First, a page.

As we crossed the temple at the end of the road, I prayed for a moment. I thought of those days when Preethi was a little girl and we would walk to this temple every Friday. She would hold my hand and never let go. She would get the sintoor from the pujari without standing in line and bring for me as well. With her I never had to stand in line. I thought of the days when we both had sat on the steps of this very temple and had coconut prashad. I smiled at how quickly days had gone by and in a few minutes we were at the marriage hall.

I assumed Sathya was busy getting Preethi ready. The rest of the immediate family was at the reception. I joined them to welcome the guests. I heard Sathya's voice. I saw her talking to a few guests. I called out to her to tell her I had arrived. She walked towards me and told me to get some coffee before the muhurtham. I asked her if Preethi was ready. She said Preethi would be ready in a while. I walked to the dining hall where they served coffee. I spoke to a few guests and walked back to the reception. My friends from my work place had all just arrived. I was having a nice time with them. Family from different places had come clad in their best. They all spoke to me about my retirement. This day couldn't get any better.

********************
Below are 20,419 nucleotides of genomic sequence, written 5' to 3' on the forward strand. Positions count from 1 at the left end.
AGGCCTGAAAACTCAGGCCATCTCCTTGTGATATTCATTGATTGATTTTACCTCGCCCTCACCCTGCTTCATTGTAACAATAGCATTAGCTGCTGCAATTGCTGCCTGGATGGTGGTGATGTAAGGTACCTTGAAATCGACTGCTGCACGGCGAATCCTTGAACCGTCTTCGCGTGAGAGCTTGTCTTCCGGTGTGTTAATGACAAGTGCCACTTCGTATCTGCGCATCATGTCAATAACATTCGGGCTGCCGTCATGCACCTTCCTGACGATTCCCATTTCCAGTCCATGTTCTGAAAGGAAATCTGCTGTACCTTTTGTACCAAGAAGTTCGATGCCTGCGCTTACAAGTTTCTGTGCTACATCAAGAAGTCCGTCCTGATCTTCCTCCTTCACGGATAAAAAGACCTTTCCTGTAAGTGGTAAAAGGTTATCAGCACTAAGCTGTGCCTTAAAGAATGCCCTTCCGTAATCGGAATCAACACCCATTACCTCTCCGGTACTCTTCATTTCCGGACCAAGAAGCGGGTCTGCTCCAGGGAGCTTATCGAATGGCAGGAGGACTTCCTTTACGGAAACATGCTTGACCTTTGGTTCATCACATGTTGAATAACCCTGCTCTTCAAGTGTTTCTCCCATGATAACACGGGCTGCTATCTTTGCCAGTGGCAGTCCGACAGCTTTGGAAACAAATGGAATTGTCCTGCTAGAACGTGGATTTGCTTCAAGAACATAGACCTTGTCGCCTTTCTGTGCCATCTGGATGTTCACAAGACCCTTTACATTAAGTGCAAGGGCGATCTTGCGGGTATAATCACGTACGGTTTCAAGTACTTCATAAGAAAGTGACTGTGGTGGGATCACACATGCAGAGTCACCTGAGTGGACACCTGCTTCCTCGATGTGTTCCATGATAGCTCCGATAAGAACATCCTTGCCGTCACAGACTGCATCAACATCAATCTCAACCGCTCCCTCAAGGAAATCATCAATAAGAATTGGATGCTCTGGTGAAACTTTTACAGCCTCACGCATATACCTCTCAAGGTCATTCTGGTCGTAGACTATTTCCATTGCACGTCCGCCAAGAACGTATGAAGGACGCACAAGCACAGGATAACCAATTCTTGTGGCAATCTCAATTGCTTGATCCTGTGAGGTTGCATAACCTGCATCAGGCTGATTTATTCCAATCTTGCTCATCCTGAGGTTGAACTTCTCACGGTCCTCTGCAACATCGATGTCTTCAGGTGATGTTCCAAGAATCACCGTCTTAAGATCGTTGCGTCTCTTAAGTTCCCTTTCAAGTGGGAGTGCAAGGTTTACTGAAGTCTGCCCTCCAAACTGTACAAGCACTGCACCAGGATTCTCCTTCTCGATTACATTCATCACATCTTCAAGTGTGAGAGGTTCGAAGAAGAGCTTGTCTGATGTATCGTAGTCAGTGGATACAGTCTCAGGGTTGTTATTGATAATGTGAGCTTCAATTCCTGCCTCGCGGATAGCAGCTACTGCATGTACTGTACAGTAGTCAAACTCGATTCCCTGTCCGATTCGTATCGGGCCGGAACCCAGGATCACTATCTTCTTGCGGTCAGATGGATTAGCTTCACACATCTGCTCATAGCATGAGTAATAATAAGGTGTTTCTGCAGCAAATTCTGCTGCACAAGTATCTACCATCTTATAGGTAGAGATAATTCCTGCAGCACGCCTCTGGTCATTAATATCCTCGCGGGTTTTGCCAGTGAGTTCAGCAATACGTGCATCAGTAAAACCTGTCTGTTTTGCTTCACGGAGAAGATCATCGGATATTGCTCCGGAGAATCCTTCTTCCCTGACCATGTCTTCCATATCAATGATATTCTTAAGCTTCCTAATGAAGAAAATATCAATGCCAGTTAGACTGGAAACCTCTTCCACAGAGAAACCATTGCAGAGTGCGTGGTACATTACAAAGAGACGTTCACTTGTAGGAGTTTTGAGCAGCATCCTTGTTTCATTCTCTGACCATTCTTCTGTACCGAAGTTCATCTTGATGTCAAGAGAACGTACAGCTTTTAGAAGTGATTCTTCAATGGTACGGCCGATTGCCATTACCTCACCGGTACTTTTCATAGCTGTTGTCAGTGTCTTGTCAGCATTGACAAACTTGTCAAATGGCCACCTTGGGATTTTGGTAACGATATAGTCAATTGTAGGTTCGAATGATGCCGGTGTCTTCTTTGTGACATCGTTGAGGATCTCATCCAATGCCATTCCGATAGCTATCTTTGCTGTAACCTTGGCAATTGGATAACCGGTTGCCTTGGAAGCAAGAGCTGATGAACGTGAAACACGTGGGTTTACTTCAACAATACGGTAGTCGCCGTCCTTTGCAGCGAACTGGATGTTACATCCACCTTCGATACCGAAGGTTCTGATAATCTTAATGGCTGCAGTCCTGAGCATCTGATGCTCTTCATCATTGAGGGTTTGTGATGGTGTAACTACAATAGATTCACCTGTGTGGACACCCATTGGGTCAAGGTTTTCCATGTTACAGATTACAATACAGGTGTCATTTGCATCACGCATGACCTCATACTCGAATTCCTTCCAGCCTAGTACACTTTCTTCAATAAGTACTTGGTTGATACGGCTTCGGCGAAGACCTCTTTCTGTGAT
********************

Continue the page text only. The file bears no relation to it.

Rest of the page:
It was almost time for the muhurtham. All of us from the reception walked inside the hall. I went straight to the first row to find myself a seat. I watched as the pujari and groom sat by the agni and chanted mantras. I heard a little hustle around and I saw everyone craning their necks towards the flight of stairs. I tried to catch a glimpse and I saw Preethi in her wedding attire accompanied by her friends. She was in a gorgeous red saree and clad with jewelry. She was looking prettier than ever. She had her head down and she walked towards the stage. As she sat near the groom I smiled at her and waved. Preethi looked and me and smiled a shy smile back. I remembered the very smile a few years back. She had worn a saree for the first time. She came walking to my room in an uncomfortable limp to show me what she was wearing. She was trying her mother's saree for her farewell in school.